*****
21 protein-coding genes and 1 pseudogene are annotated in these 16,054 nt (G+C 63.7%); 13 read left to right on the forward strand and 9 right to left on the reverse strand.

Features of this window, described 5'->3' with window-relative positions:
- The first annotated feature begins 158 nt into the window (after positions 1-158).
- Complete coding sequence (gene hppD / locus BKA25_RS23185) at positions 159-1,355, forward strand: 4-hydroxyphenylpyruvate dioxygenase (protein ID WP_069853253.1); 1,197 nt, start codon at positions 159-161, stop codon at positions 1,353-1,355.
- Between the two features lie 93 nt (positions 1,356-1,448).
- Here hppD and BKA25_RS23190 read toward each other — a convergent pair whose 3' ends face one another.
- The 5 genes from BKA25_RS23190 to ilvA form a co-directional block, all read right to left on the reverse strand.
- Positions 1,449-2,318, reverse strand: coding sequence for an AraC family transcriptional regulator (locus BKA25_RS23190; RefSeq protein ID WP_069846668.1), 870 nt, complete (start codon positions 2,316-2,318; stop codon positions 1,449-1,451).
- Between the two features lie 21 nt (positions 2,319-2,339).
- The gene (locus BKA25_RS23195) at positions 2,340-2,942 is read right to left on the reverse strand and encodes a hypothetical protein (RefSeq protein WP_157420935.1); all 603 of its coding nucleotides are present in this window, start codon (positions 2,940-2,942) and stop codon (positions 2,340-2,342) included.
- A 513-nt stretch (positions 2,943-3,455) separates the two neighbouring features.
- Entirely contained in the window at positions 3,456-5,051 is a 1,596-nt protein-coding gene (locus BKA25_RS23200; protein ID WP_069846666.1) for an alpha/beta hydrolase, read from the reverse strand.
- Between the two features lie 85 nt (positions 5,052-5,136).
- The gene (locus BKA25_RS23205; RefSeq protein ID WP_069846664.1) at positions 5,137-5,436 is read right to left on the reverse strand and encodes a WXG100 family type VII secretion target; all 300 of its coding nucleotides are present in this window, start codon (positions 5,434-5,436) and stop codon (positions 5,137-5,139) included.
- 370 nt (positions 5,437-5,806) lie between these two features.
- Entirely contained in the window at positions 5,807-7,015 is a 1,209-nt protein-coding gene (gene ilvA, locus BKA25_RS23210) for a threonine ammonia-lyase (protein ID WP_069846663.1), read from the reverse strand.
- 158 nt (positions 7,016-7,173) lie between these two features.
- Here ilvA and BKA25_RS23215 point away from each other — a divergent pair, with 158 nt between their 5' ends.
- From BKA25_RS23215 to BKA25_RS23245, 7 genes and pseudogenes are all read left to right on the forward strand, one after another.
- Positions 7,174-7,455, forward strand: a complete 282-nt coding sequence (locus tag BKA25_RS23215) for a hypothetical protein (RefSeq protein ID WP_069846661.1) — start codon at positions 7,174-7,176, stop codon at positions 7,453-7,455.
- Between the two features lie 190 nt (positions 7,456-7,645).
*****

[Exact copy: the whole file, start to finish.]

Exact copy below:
21 protein-coding genes and 1 pseudogene are annotated in these 16,054 nt (G+C 63.7%); 13 read left to right on the forward strand and 9 right to left on the reverse strand.

Features of this window, described 5'->3' with window-relative positions:
- The first annotated feature begins 158 nt into the window (after positions 1-158).
- Complete coding sequence (gene hppD / locus BKA25_RS23185) at positions 159-1,355, forward strand: 4-hydroxyphenylpyruvate dioxygenase (protein ID WP_069853253.1); 1,197 nt, start codon at positions 159-161, stop codon at positions 1,353-1,355.
- Between the two features lie 93 nt (positions 1,356-1,448).
- Here hppD and BKA25_RS23190 read toward each other — a convergent pair whose 3' ends face one another.
- The 5 genes from BKA25_RS23190 to ilvA form a co-directional block, all read right to left on the reverse strand.
- Positions 1,449-2,318, reverse strand: coding sequence for an AraC family transcriptional regulator (locus BKA25_RS23190; RefSeq protein ID WP_069846668.1), 870 nt, complete (start codon positions 2,316-2,318; stop codon positions 1,449-1,451).
- Between the two features lie 21 nt (positions 2,319-2,339).
- The gene (locus BKA25_RS23195) at positions 2,340-2,942 is read right to left on the reverse strand and encodes a hypothetical protein (RefSeq protein WP_157420935.1); all 603 of its coding nucleotides are present in this window, start codon (positions 2,940-2,942) and stop codon (positions 2,340-2,342) included.
- A 513-nt stretch (positions 2,943-3,455) separates the two neighbouring features.
- Entirely contained in the window at positions 3,456-5,051 is a 1,596-nt protein-coding gene (locus BKA25_RS23200; protein ID WP_069846666.1) for an alpha/beta hydrolase, read from the reverse strand.
- Between the two features lie 85 nt (positions 5,052-5,136).
- The gene (locus BKA25_RS23205; RefSeq protein ID WP_069846664.1) at positions 5,137-5,436 is read right to left on the reverse strand and encodes a WXG100 family type VII secretion target; all 300 of its coding nucleotides are present in this window, start codon (positions 5,434-5,436) and stop codon (positions 5,137-5,139) included.
- 370 nt (positions 5,437-5,806) lie between these two features.
- Entirely contained in the window at positions 5,807-7,015 is a 1,209-nt protein-coding gene (gene ilvA, locus BKA25_RS23210) for a threonine ammonia-lyase (protein ID WP_069846663.1), read from the reverse strand.
- 158 nt (positions 7,016-7,173) lie between these two features.
- Here ilvA and BKA25_RS23215 point away from each other — a divergent pair, with 158 nt between their 5' ends.
- From BKA25_RS23215 to BKA25_RS23245, 7 genes and pseudogenes are all read left to right on the forward strand, one after another.
- Positions 7,174-7,455, forward strand: a complete 282-nt coding sequence (locus tag BKA25_RS23215) for a hypothetical protein (RefSeq protein ID WP_069846661.1) — start codon at positions 7,174-7,176, stop codon at positions 7,453-7,455.
- Between the two features lie 190 nt (positions 7,456-7,645).